Frances Wolseley (1872-1936) was the daughter of Field Marshal Viscount Wolseley (1833-1913) and the Lady Louisa Wolseley. At the start of the century she established the first horticulture college for women - The College for Lady Gardeners - at Ragged Lands, Glynde. Her aim was to provide women with training to allow them to become professional gardeners and to challenge prevailing notions that women were just interested in flowers. The College prospectus stated that "the College is run practically upon the lines of a Market Garden, so as to prove what an educational thinking Head can accomplish towards making land profitable, to show how much money can be made with a properly cultivated and well cropped garden". In 1908 she published "Gardening For Women". In 1913 she was made a Freeman of the City of London, succeeding to her father's title after his death in the same year.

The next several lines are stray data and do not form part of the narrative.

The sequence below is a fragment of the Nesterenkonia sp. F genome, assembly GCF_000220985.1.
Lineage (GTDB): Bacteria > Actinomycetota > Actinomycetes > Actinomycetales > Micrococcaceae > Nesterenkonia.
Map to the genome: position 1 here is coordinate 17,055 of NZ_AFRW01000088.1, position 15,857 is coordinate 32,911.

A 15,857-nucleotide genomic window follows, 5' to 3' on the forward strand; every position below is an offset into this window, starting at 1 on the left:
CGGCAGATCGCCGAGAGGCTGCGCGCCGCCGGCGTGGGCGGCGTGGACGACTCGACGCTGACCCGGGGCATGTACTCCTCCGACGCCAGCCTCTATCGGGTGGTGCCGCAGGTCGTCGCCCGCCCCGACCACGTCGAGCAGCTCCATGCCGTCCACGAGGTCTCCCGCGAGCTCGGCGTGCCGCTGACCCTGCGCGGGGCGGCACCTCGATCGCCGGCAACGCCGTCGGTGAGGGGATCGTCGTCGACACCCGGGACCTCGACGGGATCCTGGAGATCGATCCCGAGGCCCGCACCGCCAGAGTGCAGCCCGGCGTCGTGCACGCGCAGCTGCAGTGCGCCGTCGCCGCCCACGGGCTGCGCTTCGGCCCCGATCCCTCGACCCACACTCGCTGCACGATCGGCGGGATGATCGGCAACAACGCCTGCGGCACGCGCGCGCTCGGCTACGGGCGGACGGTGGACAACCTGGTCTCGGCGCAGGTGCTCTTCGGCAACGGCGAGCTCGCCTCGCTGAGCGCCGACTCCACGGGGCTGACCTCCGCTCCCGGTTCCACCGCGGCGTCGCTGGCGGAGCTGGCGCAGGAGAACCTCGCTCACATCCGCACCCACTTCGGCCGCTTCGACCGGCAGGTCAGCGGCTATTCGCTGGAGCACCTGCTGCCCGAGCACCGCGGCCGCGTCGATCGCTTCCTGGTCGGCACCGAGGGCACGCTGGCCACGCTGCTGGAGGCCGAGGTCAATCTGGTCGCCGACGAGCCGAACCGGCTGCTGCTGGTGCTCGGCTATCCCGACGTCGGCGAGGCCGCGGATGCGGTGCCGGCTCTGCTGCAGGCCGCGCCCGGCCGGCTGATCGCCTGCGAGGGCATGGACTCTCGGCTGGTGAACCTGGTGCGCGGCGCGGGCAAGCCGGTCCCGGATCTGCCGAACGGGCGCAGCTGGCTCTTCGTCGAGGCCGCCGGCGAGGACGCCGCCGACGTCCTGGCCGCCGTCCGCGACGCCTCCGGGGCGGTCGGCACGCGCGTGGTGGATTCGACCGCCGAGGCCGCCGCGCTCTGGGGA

The Wolseley Collection, Hove Library - UK.
Throughout their lives the whole family maintained a precise record of all correspondence as well as their daily lives, and in addition to their own papers which Frances donated to Hove library in 1928, those of her father's papers which she possessed were also donated in 1935. The remainder came to Hove Library from the Royal United Services Institution in 1970. This is an extensive archive based on the personal and public papers of Lord Wolseley and Frances Wolsleley, and encompasses a wide variety of life history documents. These include letters, diaries, Frances Wolseleys scrapbooks and commonplace books, her unpublished autobiography (including photographs, sketches and ephemera), press reports and articles on the life and work of father and daughter, obituaries, published biographies, photographs, and other material.